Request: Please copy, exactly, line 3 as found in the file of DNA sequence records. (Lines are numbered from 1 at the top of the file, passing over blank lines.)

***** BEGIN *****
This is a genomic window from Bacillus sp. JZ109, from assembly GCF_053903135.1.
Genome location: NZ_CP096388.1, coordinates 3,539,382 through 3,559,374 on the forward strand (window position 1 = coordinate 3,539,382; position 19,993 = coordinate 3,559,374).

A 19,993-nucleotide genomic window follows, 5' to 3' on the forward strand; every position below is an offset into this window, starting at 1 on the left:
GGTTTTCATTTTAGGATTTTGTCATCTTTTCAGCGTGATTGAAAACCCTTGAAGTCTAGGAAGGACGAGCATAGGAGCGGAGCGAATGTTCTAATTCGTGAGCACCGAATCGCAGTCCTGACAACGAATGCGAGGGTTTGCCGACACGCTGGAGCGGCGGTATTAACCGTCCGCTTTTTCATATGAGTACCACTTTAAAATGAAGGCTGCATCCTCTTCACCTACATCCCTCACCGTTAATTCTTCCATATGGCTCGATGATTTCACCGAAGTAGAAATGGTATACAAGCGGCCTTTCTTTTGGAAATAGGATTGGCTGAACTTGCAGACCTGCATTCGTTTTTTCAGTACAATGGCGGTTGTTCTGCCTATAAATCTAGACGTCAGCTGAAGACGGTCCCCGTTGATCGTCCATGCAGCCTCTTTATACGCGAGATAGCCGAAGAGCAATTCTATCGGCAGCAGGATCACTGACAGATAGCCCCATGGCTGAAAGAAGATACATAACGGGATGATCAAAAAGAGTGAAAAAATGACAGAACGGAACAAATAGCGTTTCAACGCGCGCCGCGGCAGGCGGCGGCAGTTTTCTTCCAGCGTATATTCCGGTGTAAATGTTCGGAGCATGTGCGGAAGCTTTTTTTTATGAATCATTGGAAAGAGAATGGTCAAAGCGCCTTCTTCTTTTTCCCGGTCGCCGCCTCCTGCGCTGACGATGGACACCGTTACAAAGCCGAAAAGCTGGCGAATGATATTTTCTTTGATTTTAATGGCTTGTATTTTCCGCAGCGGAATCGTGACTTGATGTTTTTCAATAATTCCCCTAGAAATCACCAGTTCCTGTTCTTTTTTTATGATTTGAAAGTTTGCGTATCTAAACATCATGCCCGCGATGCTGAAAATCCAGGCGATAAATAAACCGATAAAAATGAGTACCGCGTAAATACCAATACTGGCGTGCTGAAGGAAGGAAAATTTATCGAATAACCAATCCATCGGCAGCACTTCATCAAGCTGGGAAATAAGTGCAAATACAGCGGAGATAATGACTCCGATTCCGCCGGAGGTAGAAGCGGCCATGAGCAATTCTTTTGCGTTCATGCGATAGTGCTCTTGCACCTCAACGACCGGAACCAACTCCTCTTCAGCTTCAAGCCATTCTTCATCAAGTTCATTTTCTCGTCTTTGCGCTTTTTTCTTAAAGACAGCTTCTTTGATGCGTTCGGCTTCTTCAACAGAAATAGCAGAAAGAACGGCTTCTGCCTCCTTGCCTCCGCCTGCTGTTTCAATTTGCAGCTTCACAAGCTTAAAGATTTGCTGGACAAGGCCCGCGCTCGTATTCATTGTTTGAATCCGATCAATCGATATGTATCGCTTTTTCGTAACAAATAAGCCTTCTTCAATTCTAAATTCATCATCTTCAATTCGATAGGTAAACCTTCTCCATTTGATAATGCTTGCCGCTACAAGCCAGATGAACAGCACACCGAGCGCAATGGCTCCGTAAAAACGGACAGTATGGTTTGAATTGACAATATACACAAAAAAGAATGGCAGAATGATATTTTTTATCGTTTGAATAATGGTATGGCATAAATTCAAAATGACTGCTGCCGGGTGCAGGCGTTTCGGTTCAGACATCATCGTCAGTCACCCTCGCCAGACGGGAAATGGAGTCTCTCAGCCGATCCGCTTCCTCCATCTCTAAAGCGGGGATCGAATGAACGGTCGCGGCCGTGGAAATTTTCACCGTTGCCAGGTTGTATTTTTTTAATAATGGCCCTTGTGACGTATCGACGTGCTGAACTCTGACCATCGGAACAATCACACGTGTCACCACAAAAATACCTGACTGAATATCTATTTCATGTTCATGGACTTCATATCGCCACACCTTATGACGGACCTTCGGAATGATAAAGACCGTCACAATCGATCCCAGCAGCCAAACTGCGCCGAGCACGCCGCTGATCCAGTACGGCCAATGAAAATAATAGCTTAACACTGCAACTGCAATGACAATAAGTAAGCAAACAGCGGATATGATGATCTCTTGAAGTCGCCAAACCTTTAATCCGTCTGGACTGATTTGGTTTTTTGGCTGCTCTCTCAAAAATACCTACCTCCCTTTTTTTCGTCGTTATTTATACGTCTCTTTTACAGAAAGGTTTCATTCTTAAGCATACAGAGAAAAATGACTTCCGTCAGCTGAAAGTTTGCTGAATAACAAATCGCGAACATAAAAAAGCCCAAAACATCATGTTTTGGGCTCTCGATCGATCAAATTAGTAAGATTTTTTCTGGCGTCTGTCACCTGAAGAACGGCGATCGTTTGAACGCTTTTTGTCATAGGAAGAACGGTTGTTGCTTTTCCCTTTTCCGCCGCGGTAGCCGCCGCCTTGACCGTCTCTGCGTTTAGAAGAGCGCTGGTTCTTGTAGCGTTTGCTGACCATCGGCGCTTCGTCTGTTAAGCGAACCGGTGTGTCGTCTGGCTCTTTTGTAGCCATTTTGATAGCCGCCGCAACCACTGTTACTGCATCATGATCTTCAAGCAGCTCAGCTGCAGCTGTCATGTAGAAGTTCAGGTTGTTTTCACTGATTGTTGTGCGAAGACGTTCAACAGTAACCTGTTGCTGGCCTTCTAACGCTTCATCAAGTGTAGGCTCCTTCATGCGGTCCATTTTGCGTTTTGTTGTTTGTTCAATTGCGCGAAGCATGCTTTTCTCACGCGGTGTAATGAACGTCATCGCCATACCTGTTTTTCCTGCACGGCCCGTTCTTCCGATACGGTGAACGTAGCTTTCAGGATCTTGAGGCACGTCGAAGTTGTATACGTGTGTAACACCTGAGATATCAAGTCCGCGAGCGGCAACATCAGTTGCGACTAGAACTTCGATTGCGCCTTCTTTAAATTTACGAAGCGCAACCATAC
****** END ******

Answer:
A 19,993-nucleotide genomic window follows, 5' to 3' on the forward strand; every position below is an offset into this window, starting at 1 on the left: